Is it the end of Verizon's printed phone books? Google and mobile phones threaten yellow pages

Archived Verizon phone books at the Free Library's Central Branch. Verizon wants to cease blanket deliveries of printed directories.

Verizon's white-pages residential phone books have lost mass appeal. Now, even the popular ad-supported yellow pages of business phone listings could soon disappear from many homes.

The telecom giant says that less than 1 percent of its legacy phone customers in Pennsylvania have requested the white-pages residential directories — sacred household references for decades — only five years after it halted saturation delivery of those printed tomes.

With the rapid fall-off in usage, Verizon Communications Inc. has told Pennsylvania regulators that it plans to cease blanket deliveries of "all printed directories," including business yellow pages and consumer guides, to transition to digital directories — though Verizon spokesman Michael Murphy said last week it hasn't publicly disclosed a timetable for the shift and Pennsylvania regulators haven't approved it.

Mike Konidaris, director of telco relations and printing at Dex Media, which publishes phone directories under contract for Verizon, said Friday: "We don't want the books to go away. There is still a use for them, and it's still a very good advertising avenue for small businesses."

But it also doesn't make sense to deliver printed yellow pages to all households, Konidaris said: "We want the flexibility to decide where they should be distributed."

The companies —Verizon and Dex Media — are pursuing a similar strategy in New Jersey. 

In December, that state's Board of Public Utilities approved targeted distribution of 32 Verizon yellow- and white-pages business directories, including those in Verizon's areas in South Jersey. White-pages residential phone books have been available only upon request for several years in New Jersey.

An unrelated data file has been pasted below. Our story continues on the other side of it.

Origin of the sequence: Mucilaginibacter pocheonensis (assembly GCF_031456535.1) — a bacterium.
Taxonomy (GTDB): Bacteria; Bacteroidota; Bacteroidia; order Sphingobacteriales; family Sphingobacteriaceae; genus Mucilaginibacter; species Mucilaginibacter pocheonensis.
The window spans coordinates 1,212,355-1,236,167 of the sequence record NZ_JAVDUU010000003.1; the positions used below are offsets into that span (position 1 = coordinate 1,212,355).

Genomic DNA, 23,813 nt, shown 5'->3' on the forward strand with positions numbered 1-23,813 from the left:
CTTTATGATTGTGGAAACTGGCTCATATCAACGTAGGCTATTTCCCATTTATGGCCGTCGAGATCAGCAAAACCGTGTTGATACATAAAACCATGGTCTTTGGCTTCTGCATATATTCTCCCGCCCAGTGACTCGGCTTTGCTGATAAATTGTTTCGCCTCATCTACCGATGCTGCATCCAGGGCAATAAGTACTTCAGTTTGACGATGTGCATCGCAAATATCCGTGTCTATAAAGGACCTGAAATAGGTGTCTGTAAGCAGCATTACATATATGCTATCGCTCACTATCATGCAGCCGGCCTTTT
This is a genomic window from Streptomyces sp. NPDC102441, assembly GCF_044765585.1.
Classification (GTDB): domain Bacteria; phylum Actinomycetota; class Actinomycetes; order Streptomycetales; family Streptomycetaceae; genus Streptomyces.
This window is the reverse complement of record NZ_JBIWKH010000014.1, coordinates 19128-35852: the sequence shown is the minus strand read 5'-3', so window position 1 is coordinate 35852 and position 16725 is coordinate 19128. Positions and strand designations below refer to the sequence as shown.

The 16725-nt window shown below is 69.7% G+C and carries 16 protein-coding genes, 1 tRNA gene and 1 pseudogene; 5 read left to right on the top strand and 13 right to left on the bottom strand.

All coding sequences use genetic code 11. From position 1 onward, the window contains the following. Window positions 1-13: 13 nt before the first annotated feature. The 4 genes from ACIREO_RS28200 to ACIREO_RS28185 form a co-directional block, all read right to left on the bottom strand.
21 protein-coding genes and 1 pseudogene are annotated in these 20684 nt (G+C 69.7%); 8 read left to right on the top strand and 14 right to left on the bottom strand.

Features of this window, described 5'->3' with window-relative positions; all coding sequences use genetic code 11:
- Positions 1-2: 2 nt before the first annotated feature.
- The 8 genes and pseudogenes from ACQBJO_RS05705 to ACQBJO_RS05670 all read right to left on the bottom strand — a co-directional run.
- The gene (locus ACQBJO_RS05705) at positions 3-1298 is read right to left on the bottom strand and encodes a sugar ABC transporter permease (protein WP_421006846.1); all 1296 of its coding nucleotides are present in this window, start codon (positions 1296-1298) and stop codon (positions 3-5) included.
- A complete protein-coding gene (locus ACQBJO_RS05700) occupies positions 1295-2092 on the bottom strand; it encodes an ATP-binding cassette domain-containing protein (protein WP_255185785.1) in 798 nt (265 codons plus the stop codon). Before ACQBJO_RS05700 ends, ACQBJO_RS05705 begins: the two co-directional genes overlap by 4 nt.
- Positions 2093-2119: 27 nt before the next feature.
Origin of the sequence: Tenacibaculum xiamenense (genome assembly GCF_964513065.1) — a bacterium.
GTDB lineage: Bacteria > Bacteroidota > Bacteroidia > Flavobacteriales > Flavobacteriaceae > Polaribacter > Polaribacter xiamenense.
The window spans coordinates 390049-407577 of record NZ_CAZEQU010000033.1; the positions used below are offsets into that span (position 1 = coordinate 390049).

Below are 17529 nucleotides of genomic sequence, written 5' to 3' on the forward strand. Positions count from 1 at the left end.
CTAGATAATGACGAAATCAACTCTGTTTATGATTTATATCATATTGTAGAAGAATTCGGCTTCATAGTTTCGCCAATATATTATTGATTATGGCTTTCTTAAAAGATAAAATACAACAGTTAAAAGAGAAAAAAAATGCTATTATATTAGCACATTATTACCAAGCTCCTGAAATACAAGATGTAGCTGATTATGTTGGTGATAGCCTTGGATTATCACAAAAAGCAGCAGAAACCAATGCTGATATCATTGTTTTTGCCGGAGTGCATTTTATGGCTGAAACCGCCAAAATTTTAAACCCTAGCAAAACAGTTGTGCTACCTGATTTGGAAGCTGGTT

Trends are clearly against printed directories. Not only do Americans now live in a digital world, but the proliferation of cable-based phone services and wireless carriers — Verizon, AT&T, Sprint, T-Mobile, and others — since the deregulation of the telecom industry in 1996 have marginalized residential phone books.

Neither wireless carriers nor cable-based phone companies such as Comcast Xfinity Voice are required to make customer phone numbers available for published directories. In fact, Verizon estimates that today only 20 percent of the residential phone numbers in its regulated phone areas in Pennsylvania can be found in published directories. 

The upshot: The Michigan-based Local Search Association, a trade group, found that nationally only 6 percent of phone users utilized published white pages as their chief source of information in 2014.

"If people don't use it, there's no use in getting it," Wesley Young, vice president of public affairs for the Local Search Association, said of the white-pages residential directories that have been the first to go. "The problem with having a phone directory now is that you have so many different providers."